An encounter with the five oldest churches in Batanes leaves one with the feeling that neither storm and winds nor isolation and time could extinguish the flame of faith that lives within the island’s people.
The feeling is inspiring and whenever I visit with my Batanes Photo Safari participants, we always find ourselves singing “Ama Namin” with total abandon, deep faith rising from within ourselves.
The first house of Catholic worship at Basco was built of cogon and wood by the Dominican missionaries Balthazar Calderon and Bartholome Artiguez upon their arrival in 1783.
The plan for a large stone-and-mortar church was ready in 1787, but actual work began in 1795. The first church was probably built where the capitol building now stands.
That first stone church had Gothic features as may still be seen in its lancet windows on the north wall. Its woodwork was imported from Cagayan, and the master craftsmen of carpenters, stone cutters and masons also came from Luzon.
The church was roofed with cogon, which gave way to galvanized iron in the 20th century.
The Cathedral of Basco is the Cathedral of the Immaculate Conception, patroness of the Batanes. According to M. Madriaga, DD, who authored “The Coat-of-Arms of the Ecclesiastical Jurisdictions in the Philippines,” in Philippine Studies, 5 (1957): 429, the silver crescent on the original Episcopal coat-of-arms of the Prelature symbolizes the Immaculate Conception, titular of the principal church in the prelature.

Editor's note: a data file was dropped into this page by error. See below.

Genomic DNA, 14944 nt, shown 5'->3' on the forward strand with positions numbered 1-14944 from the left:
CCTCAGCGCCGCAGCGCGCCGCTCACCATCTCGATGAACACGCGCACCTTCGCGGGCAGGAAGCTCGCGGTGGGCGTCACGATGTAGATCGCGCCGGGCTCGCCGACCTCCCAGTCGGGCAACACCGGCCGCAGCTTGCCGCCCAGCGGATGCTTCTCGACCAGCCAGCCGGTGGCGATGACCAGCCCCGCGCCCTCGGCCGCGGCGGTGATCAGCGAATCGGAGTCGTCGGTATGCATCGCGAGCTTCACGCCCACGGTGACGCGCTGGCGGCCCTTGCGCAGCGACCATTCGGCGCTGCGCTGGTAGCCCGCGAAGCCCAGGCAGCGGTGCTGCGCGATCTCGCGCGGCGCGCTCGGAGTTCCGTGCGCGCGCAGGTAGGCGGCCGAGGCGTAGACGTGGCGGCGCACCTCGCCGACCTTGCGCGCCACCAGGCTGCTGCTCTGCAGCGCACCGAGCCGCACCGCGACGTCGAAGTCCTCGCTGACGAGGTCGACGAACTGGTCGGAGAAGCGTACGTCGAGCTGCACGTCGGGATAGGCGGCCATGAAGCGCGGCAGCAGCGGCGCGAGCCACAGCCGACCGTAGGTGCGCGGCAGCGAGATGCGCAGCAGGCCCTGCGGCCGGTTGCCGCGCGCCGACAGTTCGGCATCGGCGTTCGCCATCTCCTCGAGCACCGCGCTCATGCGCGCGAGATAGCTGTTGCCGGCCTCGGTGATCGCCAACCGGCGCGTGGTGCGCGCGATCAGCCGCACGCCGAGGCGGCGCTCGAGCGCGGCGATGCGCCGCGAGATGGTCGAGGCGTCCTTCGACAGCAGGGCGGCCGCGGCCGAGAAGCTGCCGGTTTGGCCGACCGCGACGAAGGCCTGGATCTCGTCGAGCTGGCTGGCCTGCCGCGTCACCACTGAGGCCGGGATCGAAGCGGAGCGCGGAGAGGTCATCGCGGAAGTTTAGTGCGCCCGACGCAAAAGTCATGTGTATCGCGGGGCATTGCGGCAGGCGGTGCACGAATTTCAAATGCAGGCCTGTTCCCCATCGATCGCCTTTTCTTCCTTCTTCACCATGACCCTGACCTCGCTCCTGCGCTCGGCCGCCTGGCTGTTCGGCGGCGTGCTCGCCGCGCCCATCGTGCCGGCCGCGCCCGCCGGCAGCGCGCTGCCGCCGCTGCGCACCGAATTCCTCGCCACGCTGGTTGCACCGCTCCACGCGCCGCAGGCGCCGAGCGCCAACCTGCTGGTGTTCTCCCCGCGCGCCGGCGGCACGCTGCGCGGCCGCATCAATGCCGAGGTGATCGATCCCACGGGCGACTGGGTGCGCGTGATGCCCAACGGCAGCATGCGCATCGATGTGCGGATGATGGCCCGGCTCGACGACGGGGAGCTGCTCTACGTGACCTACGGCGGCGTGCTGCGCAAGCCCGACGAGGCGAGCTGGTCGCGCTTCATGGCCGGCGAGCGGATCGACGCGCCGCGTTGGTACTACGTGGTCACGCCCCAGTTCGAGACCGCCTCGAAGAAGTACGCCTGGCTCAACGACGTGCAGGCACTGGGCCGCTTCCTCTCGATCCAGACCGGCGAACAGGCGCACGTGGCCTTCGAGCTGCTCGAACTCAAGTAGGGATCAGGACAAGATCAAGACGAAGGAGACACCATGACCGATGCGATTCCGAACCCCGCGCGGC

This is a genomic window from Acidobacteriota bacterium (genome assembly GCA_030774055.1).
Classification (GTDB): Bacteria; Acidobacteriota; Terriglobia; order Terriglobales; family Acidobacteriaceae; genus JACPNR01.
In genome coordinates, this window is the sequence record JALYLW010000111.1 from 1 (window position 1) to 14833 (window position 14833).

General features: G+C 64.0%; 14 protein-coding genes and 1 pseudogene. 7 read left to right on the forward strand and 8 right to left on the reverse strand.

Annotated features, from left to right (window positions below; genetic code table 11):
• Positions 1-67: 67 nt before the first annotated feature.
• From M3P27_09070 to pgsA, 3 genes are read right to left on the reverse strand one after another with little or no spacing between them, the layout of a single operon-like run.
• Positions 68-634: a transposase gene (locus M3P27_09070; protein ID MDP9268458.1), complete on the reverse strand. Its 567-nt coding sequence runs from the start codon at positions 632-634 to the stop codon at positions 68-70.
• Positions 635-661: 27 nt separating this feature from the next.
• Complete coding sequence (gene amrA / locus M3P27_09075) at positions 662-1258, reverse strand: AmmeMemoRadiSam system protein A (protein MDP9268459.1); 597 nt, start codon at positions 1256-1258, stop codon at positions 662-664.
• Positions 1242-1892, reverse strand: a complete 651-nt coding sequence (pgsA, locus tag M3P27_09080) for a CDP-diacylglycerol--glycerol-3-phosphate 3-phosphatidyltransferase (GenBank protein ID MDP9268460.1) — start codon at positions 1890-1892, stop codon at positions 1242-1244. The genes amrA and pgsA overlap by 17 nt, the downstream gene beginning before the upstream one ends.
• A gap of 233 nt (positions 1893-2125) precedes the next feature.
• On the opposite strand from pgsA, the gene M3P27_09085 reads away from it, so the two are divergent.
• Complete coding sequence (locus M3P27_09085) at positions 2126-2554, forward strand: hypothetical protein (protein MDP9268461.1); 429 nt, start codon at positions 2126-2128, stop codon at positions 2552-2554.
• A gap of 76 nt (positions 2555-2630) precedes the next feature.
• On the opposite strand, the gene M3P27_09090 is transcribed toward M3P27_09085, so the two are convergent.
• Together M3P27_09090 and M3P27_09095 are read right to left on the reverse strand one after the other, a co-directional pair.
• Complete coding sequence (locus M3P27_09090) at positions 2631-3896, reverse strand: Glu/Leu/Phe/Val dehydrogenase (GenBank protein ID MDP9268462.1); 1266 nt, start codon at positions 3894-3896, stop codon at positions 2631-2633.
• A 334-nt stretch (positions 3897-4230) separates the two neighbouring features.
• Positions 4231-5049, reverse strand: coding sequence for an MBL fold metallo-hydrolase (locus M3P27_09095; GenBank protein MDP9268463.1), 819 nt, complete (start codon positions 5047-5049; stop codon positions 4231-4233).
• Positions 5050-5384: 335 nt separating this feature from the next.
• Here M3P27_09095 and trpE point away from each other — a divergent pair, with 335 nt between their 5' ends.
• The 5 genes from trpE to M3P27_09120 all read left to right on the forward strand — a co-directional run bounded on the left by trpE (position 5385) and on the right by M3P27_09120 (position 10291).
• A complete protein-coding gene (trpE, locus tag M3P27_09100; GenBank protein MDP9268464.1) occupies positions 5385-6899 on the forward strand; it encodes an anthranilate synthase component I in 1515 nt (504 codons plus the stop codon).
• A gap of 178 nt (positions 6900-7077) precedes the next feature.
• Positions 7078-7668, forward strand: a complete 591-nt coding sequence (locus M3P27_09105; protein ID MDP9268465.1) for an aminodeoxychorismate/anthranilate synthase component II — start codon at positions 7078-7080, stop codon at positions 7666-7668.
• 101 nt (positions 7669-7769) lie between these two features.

St. Domingo de Guzman is the patron saint of Basco town, not of the cathedral.
The San Carlos Church of Mahatao began as a mission chapel in 1787 and was replaced by a stone-and-lime church, which was destroyed by a storm in 1872.
The present church was built by Fr. Crescencio Polo, OP, in 1873. In the church’s prime, the interior was decorated in baroque style, with floral designs and sunbursts as ornament painted in polychrome and gilt. This was to produce the effect of a golden glow and sparkle among the serene statuary.
A peculiar common feature of churches in Batanes was that the principal road commonly called Calle Real often led right up to the main side door. It is so, with the Mahatao church.
There were three mission chapels in Ivana located in Said, Kadpidan and Radiwan but Radiwan was chosen to be the permanent site for St. John the Worker Church of Ivana. It was in this site that Fr. Francisco de Paula Esteban laid the foundations of the church and possibly the convent in 1795. The original church was much larger then, as it was designed to accommodate the people of Ivana, Sabtang and Uyugan.
In 1844, the Isabtangs, who were resettled in Ivana after a massacre, were officially resettled on Sabtang Island. Thus, when the cogon-roofed church burned down, it was reduced by a third of its original length.
Of the Batanes churches, the church of Ivana has the most commanding view because of its location. It is built on elevated ground at a point where the island bends and the sea approach from the Balintang Sea into the Batan-Satang strait and the northwestern sea exit to Vuhus and Itbayat are visible.
The San Vicente Ferrer Church of Sabtang began as a mission in 1785 but no resident missionary was assigned there.
In 1791, Cagayano agents of the Spaniards sent to procure supplies in Sabtang were killed over payment of the goods. The mangpus (datu) Aman Dangat of Malakdang was blamed, arrested and executed at Basco.
The Isabtangs were then forcibly resettled in Ivana from 1791 to 1841. In 1844, Sabtang was reestablished and recognized as a mission vicariate.
The Sabtang church was also modeled after the Basco church in both floor plan and façade, which projects a heaviness of appearance. Its profile is baroque.
The four churches are also a strong manifestation of fragile faith surviving timeless tests.
The Itbayat Church on the third island of Batanes is built in the town center on the top of a cliff by Dominican missionaries in 1875. Its patron saint is the Immaculate Conception.